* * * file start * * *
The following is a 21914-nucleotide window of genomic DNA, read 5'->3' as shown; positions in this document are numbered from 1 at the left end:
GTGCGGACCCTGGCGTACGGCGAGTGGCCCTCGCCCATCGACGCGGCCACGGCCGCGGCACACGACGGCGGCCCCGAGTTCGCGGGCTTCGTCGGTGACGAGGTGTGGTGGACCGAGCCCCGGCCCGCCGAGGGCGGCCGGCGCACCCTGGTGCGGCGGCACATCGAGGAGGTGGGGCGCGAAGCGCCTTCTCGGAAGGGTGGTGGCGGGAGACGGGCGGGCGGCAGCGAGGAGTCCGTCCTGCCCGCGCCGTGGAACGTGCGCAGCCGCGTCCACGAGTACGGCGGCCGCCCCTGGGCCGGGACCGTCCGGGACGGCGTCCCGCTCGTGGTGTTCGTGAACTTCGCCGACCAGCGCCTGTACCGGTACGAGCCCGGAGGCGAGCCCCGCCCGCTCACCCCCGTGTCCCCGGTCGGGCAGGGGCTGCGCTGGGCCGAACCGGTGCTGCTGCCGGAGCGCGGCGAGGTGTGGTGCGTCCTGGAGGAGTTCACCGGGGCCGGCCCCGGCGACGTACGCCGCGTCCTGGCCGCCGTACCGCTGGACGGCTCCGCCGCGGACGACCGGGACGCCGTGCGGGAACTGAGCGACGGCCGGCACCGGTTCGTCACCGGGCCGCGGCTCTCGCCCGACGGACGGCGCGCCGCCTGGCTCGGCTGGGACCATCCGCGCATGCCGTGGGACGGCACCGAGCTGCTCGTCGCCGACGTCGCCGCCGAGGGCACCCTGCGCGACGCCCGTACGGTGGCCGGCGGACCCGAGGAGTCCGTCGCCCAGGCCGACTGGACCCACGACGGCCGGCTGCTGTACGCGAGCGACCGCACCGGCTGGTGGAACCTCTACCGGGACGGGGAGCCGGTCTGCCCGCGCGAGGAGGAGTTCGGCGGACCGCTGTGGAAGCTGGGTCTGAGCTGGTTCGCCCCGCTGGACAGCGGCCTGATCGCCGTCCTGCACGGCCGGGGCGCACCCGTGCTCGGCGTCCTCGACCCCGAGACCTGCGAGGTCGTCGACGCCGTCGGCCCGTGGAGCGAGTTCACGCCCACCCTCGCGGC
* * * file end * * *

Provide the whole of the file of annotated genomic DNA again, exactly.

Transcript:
The following is a 21914-nucleotide window of genomic DNA, read 5'->3' as shown; positions in this document are numbered from 1 at the left end:
GTGCGGACCCTGGCGTACGGCGAGTGGCCCTCGCCCATCGACGCGGCCACGGCCGCGGCACACGACGGCGGCCCCGAGTTCGCGGGCTTCGTCGGTGACGAGGTGTGGTGGACCGAGCCCCGGCCCGCCGAGGGCGGCCGGCGCACCCTGGTGCGGCGGCACATCGAGGAGGTGGGGCGCGAAGCGCCTTCTCGGAAGGGTGGTGGCGGGAGACGGGCGGGCGGCAGCGAGGAGTCCGTCCTGCCCGCGCCGTGGAACGTGCGCAGCCGCGTCCACGAGTACGGCGGCCGCCCCTGGGCCGGGACCGTCCGGGACGGCGTCCCGCTCGTGGTGTTCGTGAACTTCGCCGACCAGCGCCTGTACCGGTACGAGCCCGGAGGCGAGCCCCGCCCGCTCACCCCCGTGTCCCCGGTCGGGCAGGGGCTGCGCTGGGCCGAACCGGTGCTGCTGCCGGAGCGCGGCGAGGTGTGGTGCGTCCTGGAGGAGTTCACCGGGGCCGGCCCCGGCGACGTACGCCGCGTCCTGGCCGCCGTACCGCTGGACGGCTCCGCCGCGGACGACCGGGACGCCGTGCGGGAACTGAGCGACGGCCGGCACCGGTTCGTCACCGGGCCGCGGCTCTCGCCCGACGGACGGCGCGCCGCCTGGCTCGGCTGGGACCATCCGCGCATGCCGTGGGACGGCACCGAGCTGCTCGTCGCCGACGTCGCCGCCGAGGGCACCCTGCGCGACGCCCGTACGGTGGCCGGCGGACCCGAGGAGTCCGTCGCCCAGGCCGACTGGACCCACGACGGCCGGCTGCTGTACGCGAGCGACCGCACCGGCTGGTGGAACCTCTACCGGGACGGGGAGCCGGTCTGCCCGCGCGAGGAGGAGTTCGGCGGACCGCTGTGGAAGCTGGGTCTGAGCTGGTTCGCCCCGCTGGACAGCGGCCTGATCGCCGTCCTGCACGGCCGGGGCGCACCCGTGCTCGGCGTCCTCGACCCCGAGACCTGCGAGGTCGTCGACGCCGTCGGCCCGTGGAGCGAGTTCACGCCCACCCTCGCGGC